I was primed with a single question which would torpedo his entire theory, but it would appear even Audi engineers are behind the times. Their view is that hybrid technology, such as the Toyota Prius, is not all that green either, that it is a US West Coast fad which uses fuel anyway, and batteries which need to be disposed of. “No, not strictly true; you haven’t done your research properly!” he says. Bugger. “The batteries we use on our electric cars at the moment are almost salt and water, sodium nickelchloride. It is totally inert and if they were spending the money on battery and fuel cell technology that they are spending on diesels, they would be a lot further on.

Can Zytek produce a car for 2007? With more than 170 people on its staff, and 30 working on hybrid and battery technology, as well as the racing department, everything is possible. “I have got a car and an engine now, and that is all part of it. This LMP1 project, from square one, from the buying of the remnants of Reynard, was to produce a hybrid car, because we did it with Panoz and we saw then the possibilities, and it is unfinished business. We knew that if we were to do it, we had to be in charge of our own destinies, including the car, the engine and the whole bit. We needed an inherently light car, because the battery, the motor, the electronics is all very heavy, maybe 150kg, although as technology increases the weight comes down. I have got that now, the car is very light. We needed a four-litre engine, not a 3.4 litre, so I am heading down the right path. We have got to do the new tub next.”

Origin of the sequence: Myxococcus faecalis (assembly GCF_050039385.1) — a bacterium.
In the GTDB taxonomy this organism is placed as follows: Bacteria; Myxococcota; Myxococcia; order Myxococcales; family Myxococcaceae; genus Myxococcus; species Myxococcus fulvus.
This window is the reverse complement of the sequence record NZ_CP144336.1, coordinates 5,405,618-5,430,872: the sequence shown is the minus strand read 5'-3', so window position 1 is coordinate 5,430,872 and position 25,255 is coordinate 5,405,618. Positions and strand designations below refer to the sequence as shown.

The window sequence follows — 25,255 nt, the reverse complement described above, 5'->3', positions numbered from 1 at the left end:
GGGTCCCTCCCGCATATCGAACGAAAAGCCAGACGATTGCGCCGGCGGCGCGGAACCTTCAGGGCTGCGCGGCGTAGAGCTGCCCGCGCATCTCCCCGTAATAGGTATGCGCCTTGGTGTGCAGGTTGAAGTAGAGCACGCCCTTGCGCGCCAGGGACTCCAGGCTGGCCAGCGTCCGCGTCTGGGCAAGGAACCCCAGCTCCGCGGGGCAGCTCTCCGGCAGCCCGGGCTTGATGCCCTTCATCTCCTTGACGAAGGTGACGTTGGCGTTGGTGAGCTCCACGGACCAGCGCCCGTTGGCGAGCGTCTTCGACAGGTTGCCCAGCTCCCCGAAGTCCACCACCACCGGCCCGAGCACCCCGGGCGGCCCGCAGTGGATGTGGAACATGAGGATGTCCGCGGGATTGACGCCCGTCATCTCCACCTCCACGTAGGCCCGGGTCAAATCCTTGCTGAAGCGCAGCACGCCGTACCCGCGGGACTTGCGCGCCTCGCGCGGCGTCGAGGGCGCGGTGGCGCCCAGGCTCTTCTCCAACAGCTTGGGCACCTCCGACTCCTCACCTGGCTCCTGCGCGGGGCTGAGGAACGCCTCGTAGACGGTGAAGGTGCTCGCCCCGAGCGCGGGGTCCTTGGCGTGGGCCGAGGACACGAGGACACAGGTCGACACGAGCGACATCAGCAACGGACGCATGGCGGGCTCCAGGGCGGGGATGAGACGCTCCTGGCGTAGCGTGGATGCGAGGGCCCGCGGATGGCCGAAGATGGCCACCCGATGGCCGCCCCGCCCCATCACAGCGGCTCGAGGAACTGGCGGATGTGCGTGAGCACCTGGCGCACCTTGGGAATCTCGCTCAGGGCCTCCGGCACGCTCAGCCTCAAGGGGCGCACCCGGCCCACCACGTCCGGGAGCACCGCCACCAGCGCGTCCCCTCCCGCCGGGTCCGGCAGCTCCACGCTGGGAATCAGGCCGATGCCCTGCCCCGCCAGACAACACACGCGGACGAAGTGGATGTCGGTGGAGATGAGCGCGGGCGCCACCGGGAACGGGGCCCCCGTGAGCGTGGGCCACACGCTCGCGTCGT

Get off the cross, we need the wood…